Joblessness grew in Connecticut during much of 1929—the city of Hartford had to make an additional appropriation of $75,000 late in the year for relief costs—and unemployment grew rapidly in 1930. Citizens were increasingly concerned about the health of business after the 1929 stock market crash. There were no voices in Connecticut crying ‘depression,.
Democrats in 1930 nominated Dr. Wilbur Cross, retiring Dean of the Yale Graduate School, for Governor. Cross was a newcomer to state level politics, and was very much interested in opening up government in Connecticut, with special attention to better health and social services. Cross threw himself into the race for the nomination and defeated the entrenched “Old Guard” leaders of the party, who were at least as solidly conservative as the Republicans. Cross saw himself as an alternative to the passive, losing policies of the Old Guard, yet during his four terms as Governor, he was never able to win complete control over them.
Born in Gurleyville (part of Mansfield), Cross had won recognition as a scholar, author of several books, Professor of English at Yale, editor of the
and as a strong administrator. He was essentially a state’s rights conservative, but wanted to open state government to better serve the people and to break the power of the boss-dominated Republican machine.
Knowing that he faced strong odds against winning the election, Cross chose to wage a fighting campaign all over the state, poor roads and all. Using a shrewd combination of country wit, dialect stories about farmers, great personal charm, a splendid sense of humor, and solid, common sense programs, the sixty-eight year old Cross came away with a narrow victory in 1930, the only Democrat to win state office, a temporary accident, a Governor surrounded by a surprised but still efficient Republican machine.
During all of 1930, unemployment was a major concern in Connecticut, and this doubtless played an important part in the Democrats electing Cross, but there was no conception that a major economic crisis was looming. In conjunction with the outgoing Governor Trumbull, Wilbur Cross established a program of public works designed to get unemployed young men to work in clearing woodlands and other conservation projects, very similar to later federal programs. Trumbull and Cross also cooperated in forming the Connecticut Unemployment Commission to try to ease problems of joblessness, and to encourage employers to do what they could to keep their men working. This commission underwent a change of names, but remained as the basic state liaison with federal relief projects after 1933 and the coming of New Deal relief programs.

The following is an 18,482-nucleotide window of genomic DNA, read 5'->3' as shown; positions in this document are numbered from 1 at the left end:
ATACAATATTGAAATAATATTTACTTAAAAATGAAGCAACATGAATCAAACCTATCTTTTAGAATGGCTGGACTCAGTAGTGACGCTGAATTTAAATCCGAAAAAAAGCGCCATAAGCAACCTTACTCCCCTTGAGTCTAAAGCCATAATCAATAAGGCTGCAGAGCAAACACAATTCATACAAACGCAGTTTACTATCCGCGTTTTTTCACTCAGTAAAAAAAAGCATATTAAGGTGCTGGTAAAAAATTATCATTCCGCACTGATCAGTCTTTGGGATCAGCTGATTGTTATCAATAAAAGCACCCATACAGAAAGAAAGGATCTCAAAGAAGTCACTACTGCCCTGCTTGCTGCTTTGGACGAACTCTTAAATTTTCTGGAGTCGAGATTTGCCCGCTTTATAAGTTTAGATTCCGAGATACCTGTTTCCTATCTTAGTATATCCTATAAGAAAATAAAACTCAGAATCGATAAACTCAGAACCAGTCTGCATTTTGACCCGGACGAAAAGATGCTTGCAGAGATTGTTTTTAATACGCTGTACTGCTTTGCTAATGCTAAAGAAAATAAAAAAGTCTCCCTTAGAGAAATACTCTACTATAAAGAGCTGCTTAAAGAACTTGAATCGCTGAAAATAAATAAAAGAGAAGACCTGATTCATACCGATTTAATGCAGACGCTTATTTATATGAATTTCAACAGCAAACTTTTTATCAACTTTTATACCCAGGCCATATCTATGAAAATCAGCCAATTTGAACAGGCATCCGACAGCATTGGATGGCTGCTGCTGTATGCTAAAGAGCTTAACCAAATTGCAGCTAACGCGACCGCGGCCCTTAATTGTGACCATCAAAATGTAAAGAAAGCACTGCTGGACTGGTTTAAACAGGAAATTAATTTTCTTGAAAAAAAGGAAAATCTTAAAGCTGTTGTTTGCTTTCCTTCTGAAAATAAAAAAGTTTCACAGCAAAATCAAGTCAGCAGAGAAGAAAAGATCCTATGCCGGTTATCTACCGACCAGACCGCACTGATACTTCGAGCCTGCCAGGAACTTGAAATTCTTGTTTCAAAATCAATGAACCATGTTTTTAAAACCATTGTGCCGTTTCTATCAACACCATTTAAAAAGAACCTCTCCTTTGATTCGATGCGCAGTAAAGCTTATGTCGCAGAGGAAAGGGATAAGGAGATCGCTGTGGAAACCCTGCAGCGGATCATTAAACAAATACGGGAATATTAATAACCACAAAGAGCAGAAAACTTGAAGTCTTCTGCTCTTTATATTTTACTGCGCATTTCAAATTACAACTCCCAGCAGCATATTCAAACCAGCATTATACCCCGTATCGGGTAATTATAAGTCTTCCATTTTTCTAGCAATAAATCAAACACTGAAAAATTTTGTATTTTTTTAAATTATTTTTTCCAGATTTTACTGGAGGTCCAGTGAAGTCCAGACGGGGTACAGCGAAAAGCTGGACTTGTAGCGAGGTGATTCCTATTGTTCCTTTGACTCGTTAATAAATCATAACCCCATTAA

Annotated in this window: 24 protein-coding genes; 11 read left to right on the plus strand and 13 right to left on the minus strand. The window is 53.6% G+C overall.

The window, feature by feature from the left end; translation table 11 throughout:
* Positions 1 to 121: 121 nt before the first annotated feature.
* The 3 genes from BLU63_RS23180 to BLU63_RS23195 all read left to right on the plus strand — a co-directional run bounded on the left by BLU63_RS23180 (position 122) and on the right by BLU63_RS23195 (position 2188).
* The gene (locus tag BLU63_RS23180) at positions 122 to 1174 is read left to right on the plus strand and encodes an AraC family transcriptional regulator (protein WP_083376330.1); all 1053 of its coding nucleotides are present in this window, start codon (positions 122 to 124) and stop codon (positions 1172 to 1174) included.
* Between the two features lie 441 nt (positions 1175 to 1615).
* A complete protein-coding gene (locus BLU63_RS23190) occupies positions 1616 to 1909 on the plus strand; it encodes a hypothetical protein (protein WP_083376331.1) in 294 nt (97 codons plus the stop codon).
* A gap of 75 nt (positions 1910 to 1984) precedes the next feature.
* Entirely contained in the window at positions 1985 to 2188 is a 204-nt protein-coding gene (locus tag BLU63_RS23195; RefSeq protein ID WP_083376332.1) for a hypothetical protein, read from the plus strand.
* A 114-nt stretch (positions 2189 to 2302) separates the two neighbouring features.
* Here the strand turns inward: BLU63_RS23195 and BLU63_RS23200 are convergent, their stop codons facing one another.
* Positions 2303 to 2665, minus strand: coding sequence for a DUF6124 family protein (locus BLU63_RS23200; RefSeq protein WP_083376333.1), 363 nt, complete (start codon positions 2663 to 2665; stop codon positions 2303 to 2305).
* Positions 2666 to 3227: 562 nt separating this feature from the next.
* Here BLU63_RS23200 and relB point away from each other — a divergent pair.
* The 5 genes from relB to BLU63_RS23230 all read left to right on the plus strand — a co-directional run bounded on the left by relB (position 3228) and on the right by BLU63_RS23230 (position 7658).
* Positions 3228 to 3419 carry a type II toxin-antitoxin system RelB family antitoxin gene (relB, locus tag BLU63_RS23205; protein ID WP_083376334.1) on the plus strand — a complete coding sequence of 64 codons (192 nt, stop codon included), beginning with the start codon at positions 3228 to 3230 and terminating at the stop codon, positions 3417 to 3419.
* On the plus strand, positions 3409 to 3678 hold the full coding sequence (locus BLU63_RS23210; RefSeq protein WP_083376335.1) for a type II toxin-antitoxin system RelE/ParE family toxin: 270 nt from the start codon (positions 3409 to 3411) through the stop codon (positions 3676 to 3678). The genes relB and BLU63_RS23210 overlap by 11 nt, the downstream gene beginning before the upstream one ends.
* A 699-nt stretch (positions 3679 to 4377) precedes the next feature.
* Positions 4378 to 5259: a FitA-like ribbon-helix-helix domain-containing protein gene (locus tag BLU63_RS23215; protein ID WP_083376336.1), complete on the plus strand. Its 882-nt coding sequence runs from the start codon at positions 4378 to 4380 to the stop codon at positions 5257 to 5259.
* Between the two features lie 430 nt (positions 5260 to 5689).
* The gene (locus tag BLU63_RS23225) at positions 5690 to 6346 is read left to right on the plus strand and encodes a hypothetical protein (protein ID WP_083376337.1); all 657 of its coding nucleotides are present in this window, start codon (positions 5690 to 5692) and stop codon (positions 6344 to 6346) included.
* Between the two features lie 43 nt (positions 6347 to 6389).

As unemployment increased, relief problems were most severe in larger manufacturing cities. Bridgeport was very hard hit and took stringent measures to remain solvent. Aliens were dropped from some relief roles. In most cities and towns, the number of public employees was reduced, teacher’s salaries cut back, town services severely curtailed. As unemployment continued to increase, by 1932, several banks in Connecticut encountered serious difficulties, real estate values plummeted, and towns had difficulty collecting property taxes. Smaller towns tended to be less affected by bad times, but there was a general shrinkage of cash. Manufacturing employment, which stood at an index number of 100 in the middle of 1929, had fallen to 65.5 in New Haven in January 1932, 77.2 in Bridgeport, 74.1 in Hartford County. Town resources for relief were being pushed beyond bearable limits.
In Connecticut, as in the United States, unemployment continued to rise, reaching its greatest extent in April of 1933, when the employment index reached 49.6 in New Haven, 57.6 in Bridgeport, and 60.8 in Hartford County.
Wilbur Cross, despite severe political problems caused him by Republicans, won reelection for a second two year term in 1932, and Democrats won a majority in the State Senate. Although there was an initial resistance from Cross and other Connecticut leaders about accepting federal assistance through relief or federally sponsored public works, New Deal programs began to bring money to the state in various forms. A few voices continued to insist that the state go it alone, but however much their consciences might bother them, state political leaders realized that federal help was necessary. Hunger marchers and the unemployed demonstrated at the state capitol in 1933, seeking help from the state government in finding food and jobs.
The Civilian Conservation Corps was one of the first New Deal programs to have a direct impact on the state, employing several thousand young Connecticut men on various reforestation, park building, and conservation programs in parts of the state by mid-1933. Other federal programs, notably the Work Projects Administration, did much work in Connecticut from 1935 to 1944. WPA records are not systematic, but they list nearly a thousand different labor intensive projects in the state ranging from building airports to painting park outbuildings. In March of 1936, WPA employed 28,671 persons in the state.